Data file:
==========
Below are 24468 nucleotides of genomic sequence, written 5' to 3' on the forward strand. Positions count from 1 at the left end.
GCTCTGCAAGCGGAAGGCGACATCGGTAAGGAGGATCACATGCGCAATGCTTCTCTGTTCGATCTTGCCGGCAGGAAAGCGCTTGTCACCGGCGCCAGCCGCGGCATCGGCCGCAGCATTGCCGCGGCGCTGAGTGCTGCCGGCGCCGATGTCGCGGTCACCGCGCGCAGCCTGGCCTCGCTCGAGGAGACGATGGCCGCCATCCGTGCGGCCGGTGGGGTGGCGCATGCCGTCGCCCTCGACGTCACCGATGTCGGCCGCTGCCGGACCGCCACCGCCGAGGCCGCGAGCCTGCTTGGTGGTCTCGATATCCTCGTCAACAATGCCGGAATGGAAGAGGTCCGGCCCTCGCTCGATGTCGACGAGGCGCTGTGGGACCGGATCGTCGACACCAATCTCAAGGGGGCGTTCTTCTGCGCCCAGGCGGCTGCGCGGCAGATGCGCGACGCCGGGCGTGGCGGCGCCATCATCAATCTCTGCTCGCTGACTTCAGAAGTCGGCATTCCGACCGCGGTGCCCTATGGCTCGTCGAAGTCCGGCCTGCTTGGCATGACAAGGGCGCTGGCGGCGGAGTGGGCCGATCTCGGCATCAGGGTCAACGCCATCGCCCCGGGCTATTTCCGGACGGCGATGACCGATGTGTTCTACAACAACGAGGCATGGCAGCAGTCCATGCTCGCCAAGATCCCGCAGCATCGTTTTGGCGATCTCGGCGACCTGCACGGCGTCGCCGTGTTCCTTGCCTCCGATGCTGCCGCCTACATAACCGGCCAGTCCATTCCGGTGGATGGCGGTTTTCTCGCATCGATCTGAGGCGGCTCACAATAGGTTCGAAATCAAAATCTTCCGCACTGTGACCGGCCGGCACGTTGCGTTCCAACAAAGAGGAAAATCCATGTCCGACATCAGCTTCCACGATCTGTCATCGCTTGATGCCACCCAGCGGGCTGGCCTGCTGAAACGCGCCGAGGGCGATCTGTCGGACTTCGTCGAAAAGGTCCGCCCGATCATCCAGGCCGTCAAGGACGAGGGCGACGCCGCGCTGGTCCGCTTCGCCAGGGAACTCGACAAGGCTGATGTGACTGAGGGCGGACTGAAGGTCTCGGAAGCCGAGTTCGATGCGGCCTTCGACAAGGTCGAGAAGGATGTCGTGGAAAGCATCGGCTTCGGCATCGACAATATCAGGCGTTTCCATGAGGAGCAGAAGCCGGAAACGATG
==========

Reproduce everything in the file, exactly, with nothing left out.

Below are 24468 nucleotides of genomic sequence, written 5' to 3' on the forward strand. Positions count from 1 at the left end.
GCTCTGCAAGCGGAAGGCGACATCGGTAAGGAGGATCACATGCGCAATGCTTCTCTGTTCGATCTTGCCGGCAGGAAAGCGCTTGTCACCGGCGCCAGCCGCGGCATCGGCCGCAGCATTGCCGCGGCGCTGAGTGCTGCCGGCGCCGATGTCGCGGTCACCGCGCGCAGCCTGGCCTCGCTCGAGGAGACGATGGCCGCCATCCGTGCGGCCGGTGGGGTGGCGCATGCCGTCGCCCTCGACGTCACCGATGTCGGCCGCTGCCGGACCGCCACCGCCGAGGCCGCGAGCCTGCTTGGTGGTCTCGATATCCTCGTCAACAATGCCGGAATGGAAGAGGTCCGGCCCTCGCTCGATGTCGACGAGGCGCTGTGGGACCGGATCGTCGACACCAATCTCAAGGGGGCGTTCTTCTGCGCCCAGGCGGCTGCGCGGCAGATGCGCGACGCCGGGCGTGGCGGCGCCATCATCAATCTCTGCTCGCTGACTTCAGAAGTCGGCATTCCGACCGCGGTGCCCTATGGCTCGTCGAAGTCCGGCCTGCTTGGCATGACAAGGGCGCTGGCGGCGGAGTGGGCCGATCTCGGCATCAGGGTCAACGCCATCGCCCCGGGCTATTTCCGGACGGCGATGACCGATGTGTTCTACAACAACGAGGCATGGCAGCAGTCCATGCTCGCCAAGATCCCGCAGCATCGTTTTGGCGATCTCGGCGACCTGCACGGCGTCGCCGTGTTCCTTGCCTCCGATGCTGCCGCCTACATAACCGGCCAGTCCATTCCGGTGGATGGCGGTTTTCTCGCATCGATCTGAGGCGGCTCACAATAGGTTCGAAATCAAAATCTTCCGCACTGTGACCGGCCGGCACGTTGCGTTCCAACAAAGAGGAAAATCCATGTCCGACATCAGCTTCCACGATCTGTCATCGCTTGATGCCACCCAGCGGGCTGGCCTGCTGAAACGCGCCGAGGGCGATCTGTCGGACTTCGTCGAAAAGGTCCGCCCGATCATCCAGGCCGTCAAGGACGAGGGCGACGCCGCGCTGGTCCGCTTCGCCAGGGAACTCGACAAGGCTGATGTGACTGAGGGCGGACTGAAGGTCTCGGAAGCCGAGTTCGATGCGGCCTTCGACAAGGTCGAGAAGGATGTCGTGGAAAGCATCGGCTTCGGCATCGACAATATCAGGCGTTTCCATGAGGAGCAGAAGCCGGAAACGATG